What to do if your partner doesn’t want to have sex anymore
Over at my Bustle column, I got this question from a reader:
“After three years together, my (male) partner is suddenly uninterested in sex. We’ve had our sexual ups and downs throughout the years, but I’m talking, like, overnight disinterest. It’s been months now, and he hasn’t initiated once. I’ve tried asking him what’s up, but all he says is ‘nothing.’ He even seems annoyed that I’m asking. I’ve asked him if he still wants to be with me, and he says he does. I’m at my wit’s end. I can’t help but feeling like it’s my fault, or like I’ve done something wrong. Is it that he’s not attracted to me anymore? Not turned on by me anymore? What do I do? Sex is important to me!”
Here’s how I responded to her:
Don’t blame yourself
Right away, I want to address your fear that this is somehow your fault. This is a classic response pattern that I see from so many of my female clients in my sex therapy practice.
This is not your fault. It may not even be your boyfriend’s fault. Contrary to what most people think, our sex drives are quite vulnerable, and can be affected by so many different dynamics.
The two of you need to work on getting your sex life back on track together, as a team.
Talk to your partner
It’s time for you and your boyfriend to have a more in-depth conversation about what’s going on. Tell him, “I want us to have a conversation about our sex life. Can you let me know a good day and time for you to do that?”
When that time comes, tell your partner, “I know that our sex life has its ups and downs, and I’m OK with that. But I need us to be open and honest with each other about what’s going on for us.
It seems like you’re not interested in sex lately, and I want to understand that better. Can we talk about what’s been going on?” If your boyfriend responds, “nothing” again, say something like, “please, I need you to say more than just that.”
Look for a cause together
Your boyfriend’s sex drive has tanked for a reason.
In over a decade of work in the sex therapy field, I have never seen someone who completely lost their sex drive for no reason whatsoever.
Sometimes it seems like there’s no reason, but a bit of time and digging always uncovers a cause.
Here are some of the common ones:
- A medical issue, like an undiagnosed medical condition
- A reaction to medication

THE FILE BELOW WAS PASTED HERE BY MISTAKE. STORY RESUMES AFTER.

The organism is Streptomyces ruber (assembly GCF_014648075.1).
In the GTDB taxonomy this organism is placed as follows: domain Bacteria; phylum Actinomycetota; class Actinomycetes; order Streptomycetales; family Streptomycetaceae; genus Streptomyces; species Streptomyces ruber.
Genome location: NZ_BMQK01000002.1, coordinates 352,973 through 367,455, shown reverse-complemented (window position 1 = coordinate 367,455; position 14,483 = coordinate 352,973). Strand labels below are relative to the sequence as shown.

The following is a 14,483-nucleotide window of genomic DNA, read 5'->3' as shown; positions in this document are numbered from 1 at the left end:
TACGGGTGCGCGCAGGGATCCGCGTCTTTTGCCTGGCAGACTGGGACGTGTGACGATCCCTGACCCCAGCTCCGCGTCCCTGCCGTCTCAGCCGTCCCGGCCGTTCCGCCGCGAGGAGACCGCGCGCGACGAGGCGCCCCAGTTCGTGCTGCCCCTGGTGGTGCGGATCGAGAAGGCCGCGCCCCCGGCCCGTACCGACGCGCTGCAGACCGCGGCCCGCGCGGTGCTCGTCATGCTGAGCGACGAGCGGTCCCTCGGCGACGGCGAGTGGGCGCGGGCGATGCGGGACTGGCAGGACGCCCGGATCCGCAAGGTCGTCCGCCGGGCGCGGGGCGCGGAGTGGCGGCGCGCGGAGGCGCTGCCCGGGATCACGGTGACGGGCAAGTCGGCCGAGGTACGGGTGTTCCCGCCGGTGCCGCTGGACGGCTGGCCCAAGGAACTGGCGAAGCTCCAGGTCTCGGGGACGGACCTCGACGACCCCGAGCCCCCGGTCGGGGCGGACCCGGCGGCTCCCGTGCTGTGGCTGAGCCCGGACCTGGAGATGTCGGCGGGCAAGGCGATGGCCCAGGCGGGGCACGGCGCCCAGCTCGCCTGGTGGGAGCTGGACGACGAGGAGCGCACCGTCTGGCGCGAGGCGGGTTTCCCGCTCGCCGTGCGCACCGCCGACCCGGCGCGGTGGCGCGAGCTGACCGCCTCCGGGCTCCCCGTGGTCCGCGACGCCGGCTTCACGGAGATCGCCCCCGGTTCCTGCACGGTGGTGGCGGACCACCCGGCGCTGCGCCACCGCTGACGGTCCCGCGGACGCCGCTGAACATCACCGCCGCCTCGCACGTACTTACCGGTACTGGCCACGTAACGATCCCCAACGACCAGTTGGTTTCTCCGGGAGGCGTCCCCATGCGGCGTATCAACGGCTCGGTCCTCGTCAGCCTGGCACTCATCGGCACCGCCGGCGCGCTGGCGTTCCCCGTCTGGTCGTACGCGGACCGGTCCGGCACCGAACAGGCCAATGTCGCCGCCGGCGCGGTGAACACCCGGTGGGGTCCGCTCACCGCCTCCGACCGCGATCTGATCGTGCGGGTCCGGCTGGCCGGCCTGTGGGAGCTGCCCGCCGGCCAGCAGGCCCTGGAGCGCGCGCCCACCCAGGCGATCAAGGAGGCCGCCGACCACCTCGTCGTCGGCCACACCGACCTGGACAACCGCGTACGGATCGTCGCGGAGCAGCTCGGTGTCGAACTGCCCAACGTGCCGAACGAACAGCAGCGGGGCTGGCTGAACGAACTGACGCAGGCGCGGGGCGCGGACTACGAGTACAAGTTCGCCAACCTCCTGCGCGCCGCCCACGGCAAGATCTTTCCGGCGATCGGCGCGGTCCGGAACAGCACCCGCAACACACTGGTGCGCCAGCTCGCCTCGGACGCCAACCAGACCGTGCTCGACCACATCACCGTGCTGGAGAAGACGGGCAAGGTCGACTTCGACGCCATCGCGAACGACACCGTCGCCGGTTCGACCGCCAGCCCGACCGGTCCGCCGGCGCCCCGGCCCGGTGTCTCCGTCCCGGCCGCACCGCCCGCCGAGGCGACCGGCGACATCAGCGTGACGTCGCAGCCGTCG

- Hormone imbalances
- Work or personal stress
- Pregnancy or birth
- Relationship problems
- Sleep problems
- Confidence or body issues
Tell your boyfriend that a sex therapist said there’s always a reason for a dramatic change in sex drive, and see if that helps him feel more comfortable talking about what might be going on for him.
Say what you want
As part of these conversations with your boyfriend, it’s important for you to let him know what you need out of your sex life.
Your boyfriend shouldn’t feel pressured to be intimate when he’s not ready for it or interested in it, but he should be willing to hear, acknowledge, and respect your needs.
Rather than focusing on quantity, talk to your boyfriend about quality. What purpose does sex serve for you personally and in your relationship? What do you miss when the two of you feel sexually disconnected?
For your boyfriend, hearing something like, “I miss feeling close to you” will feel a lot better than, “I need us to have sex three times a week.”
Work with them
Together, you and your boyfriend can try to address what’s causing his change in desire.
I highly recommend booking an appointment with a couples therapist or a sex therapist.
If you suspect something medical, offer to go to a doctor’s appointment with your partner.
If your partner has issues in their personal life, work, or family, ask what you can do to support them. Remember, you’re teammates!
You didn’t mention if you initiate sex.
One particular dynamic that I see with couples is that one person tends to take the role of the initiator more frequently (or sometimes exclusively).
Over time, they can get tired of always being the one to initiate, so they start pulling back.
They secretly hope that their partner will start initiating, and get frustrated if their partner doesn’t.
This might be what’s happening with your boyfriend.
It’s also important to initiate because it sends yourself the message that your needs are important.
If you cut yourself off from initiating, you run the risk of cutting yourself off from your sexuality in a broader sense.
Your first conversation (or first few conversations) may not go very well.
Sex drive is a very delicate, complex issue. Keep trying for at least a few weeks.
If your boyfriend is eventually willing to talk to you and work with you on your sex life, be patient with him.
Sex drive issues can take some time to rebound.
Let him know that you appreciate his efforts working on such a sensitive subject, and that you’re in it for the long haul with him.
… But be willing to walk away
On the other hand, if your partner is unwilling to talk about the issue or work on it with you, you may need to seriously consider the possibility of ending the relationship.
You can’t expect your boyfriend to meet all of your sexual needs, but he should at the very least be willing to talk about the issue and make an effort to work on it.
If he doesn’t, that’s a major sign that he doesn’t have enough respect for you, your needs, or your relationship.